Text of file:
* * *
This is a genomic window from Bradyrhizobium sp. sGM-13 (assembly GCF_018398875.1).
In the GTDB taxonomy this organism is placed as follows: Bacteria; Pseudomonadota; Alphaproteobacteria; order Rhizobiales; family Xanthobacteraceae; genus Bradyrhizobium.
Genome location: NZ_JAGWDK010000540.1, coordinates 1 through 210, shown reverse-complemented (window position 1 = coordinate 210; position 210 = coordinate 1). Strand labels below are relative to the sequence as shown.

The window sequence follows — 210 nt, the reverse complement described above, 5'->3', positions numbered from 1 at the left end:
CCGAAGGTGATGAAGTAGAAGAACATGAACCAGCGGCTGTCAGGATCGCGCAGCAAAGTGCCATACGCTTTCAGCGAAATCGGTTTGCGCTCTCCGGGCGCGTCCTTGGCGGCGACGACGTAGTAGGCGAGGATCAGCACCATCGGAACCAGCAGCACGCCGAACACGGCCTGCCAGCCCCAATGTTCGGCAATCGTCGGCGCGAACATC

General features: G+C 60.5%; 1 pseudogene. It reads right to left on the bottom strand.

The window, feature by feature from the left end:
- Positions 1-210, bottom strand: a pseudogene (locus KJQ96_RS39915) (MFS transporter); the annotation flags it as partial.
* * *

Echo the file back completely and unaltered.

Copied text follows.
This is a genomic window from Bradyrhizobium sp. sGM-13 (assembly GCF_018398875.1).
In the GTDB taxonomy this organism is placed as follows: Bacteria; Pseudomonadota; Alphaproteobacteria; order Rhizobiales; family Xanthobacteraceae; genus Bradyrhizobium.
Genome location: NZ_JAGWDK010000540.1, coordinates 1 through 210, shown reverse-complemented (window position 1 = coordinate 210; position 210 = coordinate 1). Strand labels below are relative to the sequence as shown.

The window sequence follows — 210 nt, the reverse complement described above, 5'->3', positions numbered from 1 at the left end:
CCGAAGGTGATGAAGTAGAAGAACATGAACCAGCGGCTGTCAGGATCGCGCAGCAAAGTGCCATACGCTTTCAGCGAAATCGGTTTGCGCTCTCCGGGCGCGTCCTTGGCGGCGACGACGTAGTAGGCGAGGATCAGCACCATCGGAACCAGCAGCACGCCGAACACGGCCTGCCAGCCCCAATGTTCGGCAATCGTCGGCGCGAACATC

General features: G+C 60.5%; 1 pseudogene. It reads right to left on the bottom strand.

The window, feature by feature from the left end:
- Positions 1-210, bottom strand: a pseudogene (locus KJQ96_RS39915) (MFS transporter); the annotation flags it as partial.